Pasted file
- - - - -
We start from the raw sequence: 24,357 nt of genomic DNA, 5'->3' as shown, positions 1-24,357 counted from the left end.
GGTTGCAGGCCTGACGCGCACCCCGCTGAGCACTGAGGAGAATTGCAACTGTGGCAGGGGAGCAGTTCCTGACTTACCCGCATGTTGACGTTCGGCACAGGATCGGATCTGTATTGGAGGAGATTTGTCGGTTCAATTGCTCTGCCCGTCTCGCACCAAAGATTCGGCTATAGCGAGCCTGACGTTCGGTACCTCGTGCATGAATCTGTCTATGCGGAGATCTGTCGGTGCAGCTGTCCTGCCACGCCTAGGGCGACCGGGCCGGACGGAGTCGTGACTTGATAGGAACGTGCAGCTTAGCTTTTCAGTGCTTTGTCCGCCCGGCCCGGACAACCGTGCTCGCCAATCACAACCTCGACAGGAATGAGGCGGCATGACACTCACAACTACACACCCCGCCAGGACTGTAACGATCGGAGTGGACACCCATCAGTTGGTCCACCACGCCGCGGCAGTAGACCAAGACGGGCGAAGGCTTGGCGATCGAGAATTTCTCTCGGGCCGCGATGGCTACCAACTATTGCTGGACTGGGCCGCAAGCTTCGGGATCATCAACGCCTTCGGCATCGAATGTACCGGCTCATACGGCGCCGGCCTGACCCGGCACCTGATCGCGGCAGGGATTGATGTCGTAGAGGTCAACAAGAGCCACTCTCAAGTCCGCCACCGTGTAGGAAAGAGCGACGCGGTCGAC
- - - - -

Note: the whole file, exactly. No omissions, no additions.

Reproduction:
We start from the raw sequence: 24,357 nt of genomic DNA, 5'->3' as shown, positions 1-24,357 counted from the left end.
GGTTGCAGGCCTGACGCGCACCCCGCTGAGCACTGAGGAGAATTGCAACTGTGGCAGGGGAGCAGTTCCTGACTTACCCGCATGTTGACGTTCGGCACAGGATCGGATCTGTATTGGAGGAGATTTGTCGGTTCAATTGCTCTGCCCGTCTCGCACCAAAGATTCGGCTATAGCGAGCCTGACGTTCGGTACCTCGTGCATGAATCTGTCTATGCGGAGATCTGTCGGTGCAGCTGTCCTGCCACGCCTAGGGCGACCGGGCCGGACGGAGTCGTGACTTGATAGGAACGTGCAGCTTAGCTTTTCAGTGCTTTGTCCGCCCGGCCCGGACAACCGTGCTCGCCAATCACAACCTCGACAGGAATGAGGCGGCATGACACTCACAACTACACACCCCGCCAGGACTGTAACGATCGGAGTGGACACCCATCAGTTGGTCCACCACGCCGCGGCAGTAGACCAAGACGGGCGAAGGCTTGGCGATCGAGAATTTCTCTCGGGCCGCGATGGCTACCAACTATTGCTGGACTGGGCCGCAAGCTTCGGGATCATCAACGCCTTCGGCATCGAATGTACCGGCTCATACGGCGCCGGCCTGACCCGGCACCTGATCGCGGCAGGGATTGATGTCGTAGAGGTCAACAAGAGCCACTCTCAAGTCCGCCACCGTGTAGGAAAGAGCGACGCGGTCGAC